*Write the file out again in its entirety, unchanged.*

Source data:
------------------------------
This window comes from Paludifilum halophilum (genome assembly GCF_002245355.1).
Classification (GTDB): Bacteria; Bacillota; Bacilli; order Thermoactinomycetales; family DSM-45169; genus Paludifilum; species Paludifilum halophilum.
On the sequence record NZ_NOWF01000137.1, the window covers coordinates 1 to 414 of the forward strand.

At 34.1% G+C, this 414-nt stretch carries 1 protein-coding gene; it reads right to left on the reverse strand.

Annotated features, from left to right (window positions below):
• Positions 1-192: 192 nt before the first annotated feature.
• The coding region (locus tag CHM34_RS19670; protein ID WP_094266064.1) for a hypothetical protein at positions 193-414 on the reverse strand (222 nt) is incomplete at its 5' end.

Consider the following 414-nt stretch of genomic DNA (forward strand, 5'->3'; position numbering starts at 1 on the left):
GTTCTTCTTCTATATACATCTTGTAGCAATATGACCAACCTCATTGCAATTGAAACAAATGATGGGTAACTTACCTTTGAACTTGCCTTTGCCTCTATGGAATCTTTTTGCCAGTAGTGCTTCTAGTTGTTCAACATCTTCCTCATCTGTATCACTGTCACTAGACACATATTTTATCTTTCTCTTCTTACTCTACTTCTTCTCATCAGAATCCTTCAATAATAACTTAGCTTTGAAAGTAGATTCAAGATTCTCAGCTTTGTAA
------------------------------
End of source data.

This window comes from Paludifilum halophilum (genome assembly GCF_002245355.1).
Classification (GTDB): Bacteria; Bacillota; Bacilli; order Thermoactinomycetales; family DSM-45169; genus Paludifilum; species Paludifilum halophilum.
On the sequence record NZ_NOWF01000137.1, the window covers coordinates 1 to 414 of the forward strand.

At 34.1% G+C, this 414-nt stretch carries 1 protein-coding gene; it reads right to left on the reverse strand.

Annotated features, from left to right (window positions below):
• Positions 1-192: 192 nt before the first annotated feature.
• The coding region (locus tag CHM34_RS19670; protein ID WP_094266064.1) for a hypothetical protein at positions 193-414 on the reverse strand (222 nt) is incomplete at its 5' end.

Consider the following 414-nt stretch of genomic DNA (forward strand, 5'->3'; position numbering starts at 1 on the left):
GTTCTTCTTCTATATACATCTTGTAGCAATATGACCAACCTCATTGCAATTGAAACAAATGATGGGTAACTTACCTTTGAACTTGCCTTTGCCTCTATGGAATCTTTTTGCCAGTAGTGCTTCTAGTTGTTCAACATCTTCCTCATCTGTATCACTGTCACTAGACACATATTTTATCTTTCTCTTCTTACTCTACTTCTTCTCATCAGAATCCTTCAATAATAACTTAGCTTTGAAAGTAGATTCAAGATTCTCAGCTTTGTAA